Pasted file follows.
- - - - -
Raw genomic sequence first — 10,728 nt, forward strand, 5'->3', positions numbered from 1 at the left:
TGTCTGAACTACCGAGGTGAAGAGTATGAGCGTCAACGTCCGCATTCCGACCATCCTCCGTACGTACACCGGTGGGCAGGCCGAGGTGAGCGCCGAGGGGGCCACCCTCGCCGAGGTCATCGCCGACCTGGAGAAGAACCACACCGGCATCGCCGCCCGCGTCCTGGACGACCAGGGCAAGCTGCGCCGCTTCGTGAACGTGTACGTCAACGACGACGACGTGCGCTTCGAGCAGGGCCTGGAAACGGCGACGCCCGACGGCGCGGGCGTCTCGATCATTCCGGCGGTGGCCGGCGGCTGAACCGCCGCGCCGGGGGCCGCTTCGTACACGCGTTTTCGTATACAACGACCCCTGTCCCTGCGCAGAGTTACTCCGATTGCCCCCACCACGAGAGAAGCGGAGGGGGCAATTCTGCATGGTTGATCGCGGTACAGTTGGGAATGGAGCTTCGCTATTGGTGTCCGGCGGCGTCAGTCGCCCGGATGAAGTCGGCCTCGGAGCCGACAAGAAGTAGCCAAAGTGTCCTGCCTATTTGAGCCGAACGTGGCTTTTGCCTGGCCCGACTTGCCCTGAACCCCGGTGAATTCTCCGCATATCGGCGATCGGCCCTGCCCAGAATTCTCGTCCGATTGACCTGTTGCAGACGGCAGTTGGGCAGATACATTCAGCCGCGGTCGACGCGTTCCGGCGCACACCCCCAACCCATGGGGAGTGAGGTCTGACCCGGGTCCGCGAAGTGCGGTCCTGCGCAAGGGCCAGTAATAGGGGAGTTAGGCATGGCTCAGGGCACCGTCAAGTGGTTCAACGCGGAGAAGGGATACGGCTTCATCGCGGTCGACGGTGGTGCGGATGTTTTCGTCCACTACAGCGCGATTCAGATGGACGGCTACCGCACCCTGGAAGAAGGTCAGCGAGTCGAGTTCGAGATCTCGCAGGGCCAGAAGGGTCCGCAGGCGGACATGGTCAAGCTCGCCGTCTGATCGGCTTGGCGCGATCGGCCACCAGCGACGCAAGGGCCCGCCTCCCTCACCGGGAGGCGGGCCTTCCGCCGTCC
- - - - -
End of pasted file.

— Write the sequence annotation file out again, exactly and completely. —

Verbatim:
Raw genomic sequence first — 10,728 nt, forward strand, 5'->3', positions numbered from 1 at the left:
TGTCTGAACTACCGAGGTGAAGAGTATGAGCGTCAACGTCCGCATTCCGACCATCCTCCGTACGTACACCGGTGGGCAGGCCGAGGTGAGCGCCGAGGGGGCCACCCTCGCCGAGGTCATCGCCGACCTGGAGAAGAACCACACCGGCATCGCCGCCCGCGTCCTGGACGACCAGGGCAAGCTGCGCCGCTTCGTGAACGTGTACGTCAACGACGACGACGTGCGCTTCGAGCAGGGCCTGGAAACGGCGACGCCCGACGGCGCGGGCGTCTCGATCATTCCGGCGGTGGCCGGCGGCTGAACCGCCGCGCCGGGGGCCGCTTCGTACACGCGTTTTCGTATACAACGACCCCTGTCCCTGCGCAGAGTTACTCCGATTGCCCCCACCACGAGAGAAGCGGAGGGGGCAATTCTGCATGGTTGATCGCGGTACAGTTGGGAATGGAGCTTCGCTATTGGTGTCCGGCGGCGTCAGTCGCCCGGATGAAGTCGGCCTCGGAGCCGACAAGAAGTAGCCAAAGTGTCCTGCCTATTTGAGCCGAACGTGGCTTTTGCCTGGCCCGACTTGCCCTGAACCCCGGTGAATTCTCCGCATATCGGCGATCGGCCCTGCCCAGAATTCTCGTCCGATTGACCTGTTGCAGACGGCAGTTGGGCAGATACATTCAGCCGCGGTCGACGCGTTCCGGCGCACACCCCCAACCCATGGGGAGTGAGGTCTGACCCGGGTCCGCGAAGTGCGGTCCTGCGCAAGGGCCAGTAATAGGGGAGTTAGGCATGGCTCAGGGCACCGTCAAGTGGTTCAACGCGGAGAAGGGATACGGCTTCATCGCGGTCGACGGTGGTGCGGATGTTTTCGTCCACTACAGCGCGATTCAGATGGACGGCTACCGCACCCTGGAAGAAGGTCAGCGAGTCGAGTTCGAGATCTCGCAGGGCCAGAAGGGTCCGCAGGCGGACATGGTCAAGCTCGCCGTCTGATCGGCTTGGCGCGATCGGCCACCAGCGACGCAAGGGCCCGCCTCCCTCACCGGGAGGCGGGCCTTCCGCCGTCC